SF Design Week, A Deep Dive Into Design
How long does it take you to reignite your passion for design? For Bay Area residents, it takes seven days right about now, thanks to SF Design Week. SF Design week is just one of the many design week events run by local AIGA chapters all across the country each year in cities and metropolitan areas ranging from Portland to Chicago, Cincinnati, New York, Boston, Phoenix, and more.
An AIGA Design Week is a chance for companies, designers, design educators, students, and design savvy citizens to find out what’s happening, what’s new, and who’s doing it, networking and sharing experiences as they go.
As a recent NYC-SF transplant, I simply had to check out the SF Design Week event to see how SF compares to the Big Apple. And let me tell you: in San Francisco, it’s a pretty awesome event. According to AIGA data, the Bay Area hosts more than 24,000 design professionals. There’s a fascinating symbiosis between the design community, the tech companies, and the many art and design schools on the West Coast.
Above: Studio Tours attendees helping Fontshop.com celebrate its 25th anniversary.
What’s hot right now at SF Design Week?
Working Smart and Avoiding Technological Burnout. On Monday, a panel called Life Hacking: Technology and Practical Design for Every Day debated how to be sane and productive in the flow of emails, social media, and other communications that comprise the designer’s daily life. Tuesday’s inspirational speaker John Maeda, author of the acclaimed The Laws of Simplicity and recent president of RISD, echoed this idea of searching for a healthier approach to professional practice in an Arkitektura Assembly.
In a dTalk panel on Wednesday called Harvard vs. Khan Academy, educators and students debated the potential and pitfalls of using MOOCs to transform education. Presenters and audience members seemed equally nervous and enthralled by the prospect of technologically enhanced education.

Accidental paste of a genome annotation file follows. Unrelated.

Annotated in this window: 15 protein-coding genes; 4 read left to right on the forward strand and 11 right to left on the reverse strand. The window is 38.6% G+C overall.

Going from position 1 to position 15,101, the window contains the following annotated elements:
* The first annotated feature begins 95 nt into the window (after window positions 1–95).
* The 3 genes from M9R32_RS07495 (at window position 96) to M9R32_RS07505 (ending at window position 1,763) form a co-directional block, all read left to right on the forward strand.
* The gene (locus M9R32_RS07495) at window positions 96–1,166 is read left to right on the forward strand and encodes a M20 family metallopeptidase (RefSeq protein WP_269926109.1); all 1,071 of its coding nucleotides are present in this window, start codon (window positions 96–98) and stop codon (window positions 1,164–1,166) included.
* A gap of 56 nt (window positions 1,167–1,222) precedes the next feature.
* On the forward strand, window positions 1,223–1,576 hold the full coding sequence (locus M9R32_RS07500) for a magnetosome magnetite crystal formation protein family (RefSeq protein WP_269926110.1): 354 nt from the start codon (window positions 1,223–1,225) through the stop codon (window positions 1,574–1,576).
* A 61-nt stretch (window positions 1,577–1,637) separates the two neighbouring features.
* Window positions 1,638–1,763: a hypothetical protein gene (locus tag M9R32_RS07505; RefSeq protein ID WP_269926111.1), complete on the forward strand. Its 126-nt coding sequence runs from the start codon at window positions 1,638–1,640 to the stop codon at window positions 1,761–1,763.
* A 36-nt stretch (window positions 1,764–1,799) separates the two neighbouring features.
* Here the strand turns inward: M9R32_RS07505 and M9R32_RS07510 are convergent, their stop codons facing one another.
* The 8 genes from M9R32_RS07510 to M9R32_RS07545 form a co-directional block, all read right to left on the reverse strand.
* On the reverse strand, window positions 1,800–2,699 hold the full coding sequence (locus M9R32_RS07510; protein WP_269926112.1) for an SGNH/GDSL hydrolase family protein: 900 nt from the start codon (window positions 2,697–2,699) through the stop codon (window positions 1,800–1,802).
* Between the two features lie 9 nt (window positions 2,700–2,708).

User Experience Design (UX). Everyone wants to design interfaces for other humans (right?) and so all panels on UX were predictably sold out. No wonder, as fascinating perspectives were available. On Wednesday night, Juliette Melton, Design Research Lead at IDEO delivered a talk called UXNight: Everyday Habits to Fuel Design Innovation with an appealing Zen theme: the observation of daily habits, a practice of Buddhist monks for centuries, can be key to UX. In contrast, Huge SF hosted a discussion on “game changing” UX — on how to help users change behaviors and how this can maximize a brand’s impact.
(Incidentally, everyone it seems wants to work at IDEO, the global design consultancy with offices in San Francisco and Palo Alto.)
Design Thinking and Leadership. A two-day national AIGA workshop on Facilitation: By Design seemed to be a best-seller. The workshop promotes design thinking, collaboration, and communication strategies to run design projects better, and judging by attendee testimonials, almost everyone gets something out of the workshop that improves their professional life.
The interaction of leadership and design will be front and center Thursday night in an interview with Obama campaign designer Josh Higgins called Designing for the President of the United States, a task he calls “a pretty sweet gig.” No pressure designing for a POTUS-to-be!
SF Design Week wraps up on Friday with a third reincarnation of a crazed competition called Pixels of Fury which pits five designers against each other in a live (real-time) poster design competition. If you’re in the Bay Area, you should check it out and find out who’s pixels are judged most perfect. It’s a fun way to wrap up the gathering of a thoughtful and collaborative design community with some kick-ass creative talent.